Climate is no more an external variable, it is never ‘experienced’ in a vacuum.
Climate change has largely affected the livelihoods and migration patterns in rural India. Be it unseasonal rains ruining crops, depleting and unavailability of natural resources, families getting displaced due to flash-floods or intense heat waves, climate change adversaries affect layers of human life and wellbeing.
Climate destruction also leads to income degeneration in rural areas, thereby causing forced migration to urban and semi-urban areas, causing its own set of problematic patterns. A detailed report by Lancet recorded 14 million people forced to migrate within India in 2020 due to water stress, crop yield reductions, drought and overall ecosystem loss.
In an attempt to reverse this rural migration and livelihoods crisis, data collection organizations have the potential to channel their resources and bridge this gap leveraging the gig-economy model.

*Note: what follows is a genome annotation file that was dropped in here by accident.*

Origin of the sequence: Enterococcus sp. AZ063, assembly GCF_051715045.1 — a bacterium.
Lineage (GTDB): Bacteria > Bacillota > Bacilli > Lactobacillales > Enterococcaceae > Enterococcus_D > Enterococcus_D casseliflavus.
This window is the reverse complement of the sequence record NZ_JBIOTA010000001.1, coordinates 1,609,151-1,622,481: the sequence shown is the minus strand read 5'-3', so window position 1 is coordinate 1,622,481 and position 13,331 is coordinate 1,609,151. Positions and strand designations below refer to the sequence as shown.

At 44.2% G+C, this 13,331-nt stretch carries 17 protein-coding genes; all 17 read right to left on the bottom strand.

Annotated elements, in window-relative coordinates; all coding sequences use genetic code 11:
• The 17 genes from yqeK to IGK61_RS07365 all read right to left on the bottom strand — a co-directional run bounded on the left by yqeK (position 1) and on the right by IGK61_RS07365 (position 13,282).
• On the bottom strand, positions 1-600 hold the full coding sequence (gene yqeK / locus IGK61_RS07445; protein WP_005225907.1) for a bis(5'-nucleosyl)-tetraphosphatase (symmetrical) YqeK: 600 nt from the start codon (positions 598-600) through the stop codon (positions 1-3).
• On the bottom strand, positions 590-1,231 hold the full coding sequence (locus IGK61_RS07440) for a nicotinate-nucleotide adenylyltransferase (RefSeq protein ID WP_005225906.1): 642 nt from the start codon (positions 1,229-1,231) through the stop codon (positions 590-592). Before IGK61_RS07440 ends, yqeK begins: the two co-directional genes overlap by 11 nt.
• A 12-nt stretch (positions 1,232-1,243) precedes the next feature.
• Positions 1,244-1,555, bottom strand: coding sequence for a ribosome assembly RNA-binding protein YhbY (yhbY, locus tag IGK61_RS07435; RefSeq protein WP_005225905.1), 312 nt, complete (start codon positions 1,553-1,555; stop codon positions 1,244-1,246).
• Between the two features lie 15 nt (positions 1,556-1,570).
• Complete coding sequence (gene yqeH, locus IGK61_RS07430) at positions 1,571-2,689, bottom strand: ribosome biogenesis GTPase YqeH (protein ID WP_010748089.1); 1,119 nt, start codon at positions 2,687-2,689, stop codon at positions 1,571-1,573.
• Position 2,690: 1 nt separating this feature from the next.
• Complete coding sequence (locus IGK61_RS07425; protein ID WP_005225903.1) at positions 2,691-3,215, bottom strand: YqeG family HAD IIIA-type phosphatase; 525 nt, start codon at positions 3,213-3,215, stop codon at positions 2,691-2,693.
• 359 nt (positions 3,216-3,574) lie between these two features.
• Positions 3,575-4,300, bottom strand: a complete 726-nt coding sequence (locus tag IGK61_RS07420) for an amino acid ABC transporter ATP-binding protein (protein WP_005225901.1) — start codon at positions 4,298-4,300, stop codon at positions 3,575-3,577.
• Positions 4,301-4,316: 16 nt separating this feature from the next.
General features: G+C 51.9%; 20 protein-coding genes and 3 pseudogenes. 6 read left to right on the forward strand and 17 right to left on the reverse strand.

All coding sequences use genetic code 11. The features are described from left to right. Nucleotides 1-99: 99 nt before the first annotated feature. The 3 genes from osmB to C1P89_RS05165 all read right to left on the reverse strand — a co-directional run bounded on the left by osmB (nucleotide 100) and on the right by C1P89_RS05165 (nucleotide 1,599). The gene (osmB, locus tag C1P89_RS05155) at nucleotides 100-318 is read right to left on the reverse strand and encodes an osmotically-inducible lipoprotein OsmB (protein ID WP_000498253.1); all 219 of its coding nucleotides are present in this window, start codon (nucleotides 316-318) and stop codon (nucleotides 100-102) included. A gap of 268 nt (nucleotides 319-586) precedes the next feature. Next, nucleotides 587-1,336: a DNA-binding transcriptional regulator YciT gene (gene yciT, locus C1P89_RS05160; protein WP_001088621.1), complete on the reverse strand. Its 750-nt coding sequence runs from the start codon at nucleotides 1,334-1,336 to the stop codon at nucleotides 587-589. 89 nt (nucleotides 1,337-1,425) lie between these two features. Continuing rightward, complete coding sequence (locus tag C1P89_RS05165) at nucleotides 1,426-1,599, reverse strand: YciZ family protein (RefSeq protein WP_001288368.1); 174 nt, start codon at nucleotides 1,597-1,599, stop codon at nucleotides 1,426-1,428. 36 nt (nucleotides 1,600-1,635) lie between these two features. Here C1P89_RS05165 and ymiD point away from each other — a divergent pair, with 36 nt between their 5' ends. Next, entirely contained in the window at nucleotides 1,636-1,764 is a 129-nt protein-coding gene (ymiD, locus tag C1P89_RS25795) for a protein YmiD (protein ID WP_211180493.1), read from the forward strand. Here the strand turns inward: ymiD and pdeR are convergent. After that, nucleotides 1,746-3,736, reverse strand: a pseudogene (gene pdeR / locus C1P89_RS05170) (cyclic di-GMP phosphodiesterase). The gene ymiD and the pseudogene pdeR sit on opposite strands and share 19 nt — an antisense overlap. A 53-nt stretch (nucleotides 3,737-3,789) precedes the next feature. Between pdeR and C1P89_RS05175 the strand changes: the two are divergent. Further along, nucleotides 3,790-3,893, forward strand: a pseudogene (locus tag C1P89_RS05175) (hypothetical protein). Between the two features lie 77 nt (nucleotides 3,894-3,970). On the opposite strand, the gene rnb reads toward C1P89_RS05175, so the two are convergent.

Sustainability has therefore become an integral part of CSR initiatives in the corporate culture, startup forums, research panels and government round tables.
With several of their social programs focusing on growth and economical development, the need for surveys, be in telecommunication or in-person interviews, exponentially increases, and when localities with a regional dialect, experiencing similar social issues, proficiently in local languages attempt to communicate, it bodes authentic, reliable and quality information.
This is a unique win-win situation for the organization and as well as the gig-workers since this exercise allows them the opportunity to be digitally literate, work to strengthen the solutions aimed at their peers, build confidence along with a sustainable income while the organization is also able to gather data for their initiatives.
Such surveys have a wide range; be it an exercise to gauge performance of an initiative in Bareilly or an opinion poll about a government scheme in Bhopal. It combines the power of smartphones, internet, and aggregating data points at lightning speed – all to the benefit of big and small wins for the planet and the people, like reducing carbon footprint (no more long distance travel required), enabling semi-skilled workers with an income, encouraging reverse migration, and access to sustainable livelihoods.
The onus also falls on social organizations and MLE firms to assign big bodies of data collection not to market research agencies, but to invest in people.
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